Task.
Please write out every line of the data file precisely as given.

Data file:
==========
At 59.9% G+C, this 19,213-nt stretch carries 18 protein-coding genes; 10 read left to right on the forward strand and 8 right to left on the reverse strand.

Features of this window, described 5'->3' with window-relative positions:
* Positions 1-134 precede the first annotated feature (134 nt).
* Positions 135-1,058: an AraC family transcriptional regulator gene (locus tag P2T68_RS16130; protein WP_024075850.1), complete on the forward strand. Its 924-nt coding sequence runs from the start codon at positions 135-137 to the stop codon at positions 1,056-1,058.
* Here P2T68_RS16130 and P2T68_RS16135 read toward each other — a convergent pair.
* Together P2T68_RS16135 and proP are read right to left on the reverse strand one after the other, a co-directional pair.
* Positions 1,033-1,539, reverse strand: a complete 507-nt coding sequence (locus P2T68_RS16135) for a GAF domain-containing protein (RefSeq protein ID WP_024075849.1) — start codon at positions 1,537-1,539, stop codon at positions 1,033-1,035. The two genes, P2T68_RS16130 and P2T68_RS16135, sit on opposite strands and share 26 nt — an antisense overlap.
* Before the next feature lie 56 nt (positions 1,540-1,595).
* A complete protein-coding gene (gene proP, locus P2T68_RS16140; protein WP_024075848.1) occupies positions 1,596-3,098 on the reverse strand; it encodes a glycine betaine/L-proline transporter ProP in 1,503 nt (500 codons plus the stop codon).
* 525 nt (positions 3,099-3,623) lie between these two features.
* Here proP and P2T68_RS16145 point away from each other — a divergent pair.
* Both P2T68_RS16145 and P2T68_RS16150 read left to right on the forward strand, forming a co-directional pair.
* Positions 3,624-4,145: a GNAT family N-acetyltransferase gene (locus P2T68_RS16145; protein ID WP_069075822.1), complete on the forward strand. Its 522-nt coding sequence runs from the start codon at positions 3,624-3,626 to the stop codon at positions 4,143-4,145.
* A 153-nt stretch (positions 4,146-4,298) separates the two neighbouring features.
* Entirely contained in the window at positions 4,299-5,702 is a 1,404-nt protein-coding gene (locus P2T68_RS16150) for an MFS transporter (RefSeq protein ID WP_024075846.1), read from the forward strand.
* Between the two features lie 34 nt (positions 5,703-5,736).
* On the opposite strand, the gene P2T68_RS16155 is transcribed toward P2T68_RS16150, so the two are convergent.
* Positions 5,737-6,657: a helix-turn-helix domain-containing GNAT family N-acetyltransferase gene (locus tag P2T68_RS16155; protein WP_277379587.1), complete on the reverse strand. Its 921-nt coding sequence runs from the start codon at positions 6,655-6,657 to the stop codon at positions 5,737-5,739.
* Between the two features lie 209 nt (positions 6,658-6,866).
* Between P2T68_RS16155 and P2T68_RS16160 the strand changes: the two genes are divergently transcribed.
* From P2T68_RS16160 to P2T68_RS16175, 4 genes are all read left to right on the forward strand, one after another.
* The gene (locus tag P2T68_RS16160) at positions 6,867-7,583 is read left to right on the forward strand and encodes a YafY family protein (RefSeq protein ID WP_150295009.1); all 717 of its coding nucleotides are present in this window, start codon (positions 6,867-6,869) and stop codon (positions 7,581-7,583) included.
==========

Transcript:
At 59.9% G+C, this 19,213-nt stretch carries 18 protein-coding genes; 10 read left to right on the forward strand and 8 right to left on the reverse strand.

Features of this window, described 5'->3' with window-relative positions:
* Positions 1-134 precede the first annotated feature (134 nt).
* Positions 135-1,058: an AraC family transcriptional regulator gene (locus tag P2T68_RS16130; protein WP_024075850.1), complete on the forward strand. Its 924-nt coding sequence runs from the start codon at positions 135-137 to the stop codon at positions 1,056-1,058.
* Here P2T68_RS16130 and P2T68_RS16135 read toward each other — a convergent pair.
* Together P2T68_RS16135 and proP are read right to left on the reverse strand one after the other, a co-directional pair.
* Positions 1,033-1,539, reverse strand: a complete 507-nt coding sequence (locus P2T68_RS16135) for a GAF domain-containing protein (RefSeq protein ID WP_024075849.1) — start codon at positions 1,537-1,539, stop codon at positions 1,033-1,035. The two genes, P2T68_RS16130 and P2T68_RS16135, sit on opposite strands and share 26 nt — an antisense overlap.
* Before the next feature lie 56 nt (positions 1,540-1,595).
* A complete protein-coding gene (gene proP, locus P2T68_RS16140; protein WP_024075848.1) occupies positions 1,596-3,098 on the reverse strand; it encodes a glycine betaine/L-proline transporter ProP in 1,503 nt (500 codons plus the stop codon).
* 525 nt (positions 3,099-3,623) lie between these two features.
* Here proP and P2T68_RS16145 point away from each other — a divergent pair.
* Both P2T68_RS16145 and P2T68_RS16150 read left to right on the forward strand, forming a co-directional pair.
* Positions 3,624-4,145: a GNAT family N-acetyltransferase gene (locus P2T68_RS16145; protein ID WP_069075822.1), complete on the forward strand. Its 522-nt coding sequence runs from the start codon at positions 3,624-3,626 to the stop codon at positions 4,143-4,145.
* A 153-nt stretch (positions 4,146-4,298) separates the two neighbouring features.
* Entirely contained in the window at positions 4,299-5,702 is a 1,404-nt protein-coding gene (locus P2T68_RS16150) for an MFS transporter (RefSeq protein ID WP_024075846.1), read from the forward strand.
* Between the two features lie 34 nt (positions 5,703-5,736).
* On the opposite strand, the gene P2T68_RS16155 is transcribed toward P2T68_RS16150, so the two are convergent.
* Positions 5,737-6,657: a helix-turn-helix domain-containing GNAT family N-acetyltransferase gene (locus tag P2T68_RS16155; protein WP_277379587.1), complete on the reverse strand. Its 921-nt coding sequence runs from the start codon at positions 6,655-6,657 to the stop codon at positions 5,737-5,739.
* Between the two features lie 209 nt (positions 6,658-6,866).
* Between P2T68_RS16155 and P2T68_RS16160 the strand changes: the two genes are divergently transcribed.
* From P2T68_RS16160 to P2T68_RS16175, 4 genes are all read left to right on the forward strand, one after another.
* The gene (locus tag P2T68_RS16160) at positions 6,867-7,583 is read left to right on the forward strand and encodes a YafY family protein (RefSeq protein ID WP_150295009.1); all 717 of its coding nucleotides are present in this window, start codon (positions 6,867-6,869) and stop codon (positions 7,581-7,583) included.